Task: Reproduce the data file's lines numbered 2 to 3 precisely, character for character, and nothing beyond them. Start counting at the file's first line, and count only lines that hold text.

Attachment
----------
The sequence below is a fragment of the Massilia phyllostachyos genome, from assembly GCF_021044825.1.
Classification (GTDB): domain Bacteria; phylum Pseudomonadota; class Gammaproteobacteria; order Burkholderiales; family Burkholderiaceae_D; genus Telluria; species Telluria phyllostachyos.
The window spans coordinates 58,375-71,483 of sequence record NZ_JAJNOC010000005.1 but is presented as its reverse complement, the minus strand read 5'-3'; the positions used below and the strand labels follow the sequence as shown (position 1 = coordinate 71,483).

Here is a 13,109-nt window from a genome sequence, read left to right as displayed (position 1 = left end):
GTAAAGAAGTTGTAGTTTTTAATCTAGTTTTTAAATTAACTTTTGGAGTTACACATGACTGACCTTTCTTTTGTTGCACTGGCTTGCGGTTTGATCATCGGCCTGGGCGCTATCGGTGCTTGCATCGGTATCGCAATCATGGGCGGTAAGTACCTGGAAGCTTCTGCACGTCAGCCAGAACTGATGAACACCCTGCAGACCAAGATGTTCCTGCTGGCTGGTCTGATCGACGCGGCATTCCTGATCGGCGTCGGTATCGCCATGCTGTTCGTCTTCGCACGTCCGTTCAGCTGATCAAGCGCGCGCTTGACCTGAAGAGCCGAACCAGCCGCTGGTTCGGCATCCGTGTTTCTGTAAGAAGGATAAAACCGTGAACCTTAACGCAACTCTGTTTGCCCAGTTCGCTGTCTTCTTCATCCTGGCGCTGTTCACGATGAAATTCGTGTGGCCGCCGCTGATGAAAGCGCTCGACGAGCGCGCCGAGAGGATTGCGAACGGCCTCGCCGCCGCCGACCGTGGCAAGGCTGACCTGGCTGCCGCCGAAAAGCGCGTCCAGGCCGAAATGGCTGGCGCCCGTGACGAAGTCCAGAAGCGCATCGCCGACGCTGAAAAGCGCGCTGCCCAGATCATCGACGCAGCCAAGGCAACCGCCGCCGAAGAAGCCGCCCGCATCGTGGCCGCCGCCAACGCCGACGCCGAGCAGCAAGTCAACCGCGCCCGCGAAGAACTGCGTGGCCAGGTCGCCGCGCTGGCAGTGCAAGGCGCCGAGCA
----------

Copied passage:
Classification (GTDB): domain Bacteria; phylum Pseudomonadota; class Gammaproteobacteria; order Burkholderiales; family Burkholderiaceae_D; genus Telluria; species Telluria phyllostachyos.
The window spans coordinates 58,375-71,483 of sequence record NZ_JAJNOC010000005.1 but is presented as its reverse complement, the minus strand read 5'-3'; the positions used below and the strand labels follow the sequence as shown (position 1 = coordinate 71,483).